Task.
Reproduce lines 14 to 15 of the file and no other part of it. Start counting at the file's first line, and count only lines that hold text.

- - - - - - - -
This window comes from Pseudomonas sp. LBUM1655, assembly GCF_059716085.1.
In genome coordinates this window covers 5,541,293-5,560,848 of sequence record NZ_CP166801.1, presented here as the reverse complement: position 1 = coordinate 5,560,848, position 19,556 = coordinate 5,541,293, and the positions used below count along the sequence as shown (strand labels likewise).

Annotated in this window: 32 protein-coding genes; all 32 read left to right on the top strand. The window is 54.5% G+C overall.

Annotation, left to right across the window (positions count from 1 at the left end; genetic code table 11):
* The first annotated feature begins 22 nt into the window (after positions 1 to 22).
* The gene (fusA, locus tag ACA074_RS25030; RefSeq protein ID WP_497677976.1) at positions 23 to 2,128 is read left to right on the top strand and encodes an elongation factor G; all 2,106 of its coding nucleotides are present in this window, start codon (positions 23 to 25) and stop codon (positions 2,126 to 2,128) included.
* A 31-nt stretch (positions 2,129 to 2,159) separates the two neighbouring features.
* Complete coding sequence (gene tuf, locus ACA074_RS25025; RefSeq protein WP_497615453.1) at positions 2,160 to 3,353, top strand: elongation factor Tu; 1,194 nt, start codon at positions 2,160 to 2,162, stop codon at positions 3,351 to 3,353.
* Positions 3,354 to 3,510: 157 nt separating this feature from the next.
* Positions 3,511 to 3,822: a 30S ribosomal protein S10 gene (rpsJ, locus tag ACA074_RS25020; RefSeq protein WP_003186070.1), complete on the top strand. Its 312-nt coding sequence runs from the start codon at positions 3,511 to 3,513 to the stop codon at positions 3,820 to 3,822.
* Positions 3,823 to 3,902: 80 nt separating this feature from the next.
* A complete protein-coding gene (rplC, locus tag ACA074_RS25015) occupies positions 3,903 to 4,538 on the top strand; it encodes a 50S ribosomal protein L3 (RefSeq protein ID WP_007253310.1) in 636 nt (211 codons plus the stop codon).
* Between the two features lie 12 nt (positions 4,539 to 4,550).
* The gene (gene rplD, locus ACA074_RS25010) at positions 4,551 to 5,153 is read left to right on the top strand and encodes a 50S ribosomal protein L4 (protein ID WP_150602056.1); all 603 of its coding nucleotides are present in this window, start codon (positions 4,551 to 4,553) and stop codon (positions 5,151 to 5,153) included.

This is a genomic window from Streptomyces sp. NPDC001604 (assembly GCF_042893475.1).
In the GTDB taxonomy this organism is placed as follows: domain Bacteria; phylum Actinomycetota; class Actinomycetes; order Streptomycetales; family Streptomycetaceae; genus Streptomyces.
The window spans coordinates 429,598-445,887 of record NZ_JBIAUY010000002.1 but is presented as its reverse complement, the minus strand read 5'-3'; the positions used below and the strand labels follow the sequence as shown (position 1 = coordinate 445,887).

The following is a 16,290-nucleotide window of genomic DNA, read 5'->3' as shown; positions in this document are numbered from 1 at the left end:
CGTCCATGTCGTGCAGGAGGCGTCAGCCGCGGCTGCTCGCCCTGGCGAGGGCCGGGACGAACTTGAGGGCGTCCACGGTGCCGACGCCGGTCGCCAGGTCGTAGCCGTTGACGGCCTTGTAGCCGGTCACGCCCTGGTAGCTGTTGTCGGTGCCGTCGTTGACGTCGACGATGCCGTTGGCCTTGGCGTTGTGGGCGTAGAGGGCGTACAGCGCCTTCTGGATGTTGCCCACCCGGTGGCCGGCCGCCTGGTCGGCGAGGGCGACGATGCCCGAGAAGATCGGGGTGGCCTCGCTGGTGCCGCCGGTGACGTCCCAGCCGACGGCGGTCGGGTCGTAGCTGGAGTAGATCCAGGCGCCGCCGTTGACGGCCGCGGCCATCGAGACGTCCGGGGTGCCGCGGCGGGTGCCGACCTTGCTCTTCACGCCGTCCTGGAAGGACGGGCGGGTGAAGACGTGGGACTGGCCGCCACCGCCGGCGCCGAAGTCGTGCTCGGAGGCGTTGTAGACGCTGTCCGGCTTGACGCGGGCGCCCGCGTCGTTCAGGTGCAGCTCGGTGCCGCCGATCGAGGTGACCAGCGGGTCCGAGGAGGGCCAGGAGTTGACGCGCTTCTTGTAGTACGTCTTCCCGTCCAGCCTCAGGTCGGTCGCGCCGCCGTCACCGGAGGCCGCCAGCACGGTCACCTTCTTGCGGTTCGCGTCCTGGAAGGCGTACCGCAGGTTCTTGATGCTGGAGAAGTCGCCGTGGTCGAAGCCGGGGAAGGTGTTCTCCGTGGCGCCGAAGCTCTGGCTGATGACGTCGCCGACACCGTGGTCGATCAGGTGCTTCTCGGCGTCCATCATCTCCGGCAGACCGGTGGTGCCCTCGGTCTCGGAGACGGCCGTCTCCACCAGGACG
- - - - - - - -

* The gene (gene rplD, locus ACA074_RS25010) at positions 4,551 to 5,153 is read left to right on the top strand and encodes a 50S ribosomal protein L4 (protein ID WP_150602056.1); all 603 of its coding nucleotides are present in this window, start codon (positions 4,551 to 4,553) and stop codon (positions 5,151 to 5,153) included.

This is a genomic window from Streptomyces sp. NPDC001604 (assembly GCF_042893475.1).